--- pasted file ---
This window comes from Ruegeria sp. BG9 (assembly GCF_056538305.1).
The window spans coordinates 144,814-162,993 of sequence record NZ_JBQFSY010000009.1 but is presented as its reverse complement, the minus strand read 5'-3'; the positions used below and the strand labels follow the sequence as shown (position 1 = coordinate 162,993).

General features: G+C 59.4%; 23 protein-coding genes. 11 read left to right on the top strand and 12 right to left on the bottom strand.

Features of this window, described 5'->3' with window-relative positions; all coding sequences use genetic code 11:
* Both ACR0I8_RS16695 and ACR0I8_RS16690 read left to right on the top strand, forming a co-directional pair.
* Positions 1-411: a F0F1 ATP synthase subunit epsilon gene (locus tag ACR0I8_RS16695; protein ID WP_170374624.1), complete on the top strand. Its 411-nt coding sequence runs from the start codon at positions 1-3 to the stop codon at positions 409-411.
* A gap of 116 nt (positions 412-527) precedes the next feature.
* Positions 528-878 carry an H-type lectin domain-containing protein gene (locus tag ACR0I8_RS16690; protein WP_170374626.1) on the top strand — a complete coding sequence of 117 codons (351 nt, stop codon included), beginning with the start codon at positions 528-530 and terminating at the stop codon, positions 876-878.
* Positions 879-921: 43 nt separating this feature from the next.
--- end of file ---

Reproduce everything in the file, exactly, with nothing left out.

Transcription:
This window comes from Ruegeria sp. BG9 (assembly GCF_056538305.1).
The window spans coordinates 144,814-162,993 of sequence record NZ_JBQFSY010000009.1 but is presented as its reverse complement, the minus strand read 5'-3'; the positions used below and the strand labels follow the sequence as shown (position 1 = coordinate 162,993).

General features: G+C 59.4%; 23 protein-coding genes. 11 read left to right on the top strand and 12 right to left on the bottom strand.

Features of this window, described 5'->3' with window-relative positions; all coding sequences use genetic code 11:
* Both ACR0I8_RS16695 and ACR0I8_RS16690 read left to right on the top strand, forming a co-directional pair.
* Positions 1-411: a F0F1 ATP synthase subunit epsilon gene (locus tag ACR0I8_RS16695; protein ID WP_170374624.1), complete on the top strand. Its 411-nt coding sequence runs from the start codon at positions 1-3 to the stop codon at positions 409-411.
* A gap of 116 nt (positions 412-527) precedes the next feature.
* Positions 528-878 carry an H-type lectin domain-containing protein gene (locus tag ACR0I8_RS16690; protein WP_170374626.1) on the top strand — a complete coding sequence of 117 codons (351 nt, stop codon included), beginning with the start codon at positions 528-530 and terminating at the stop codon, positions 876-878.
* Positions 879-921: 43 nt separating this feature from the next.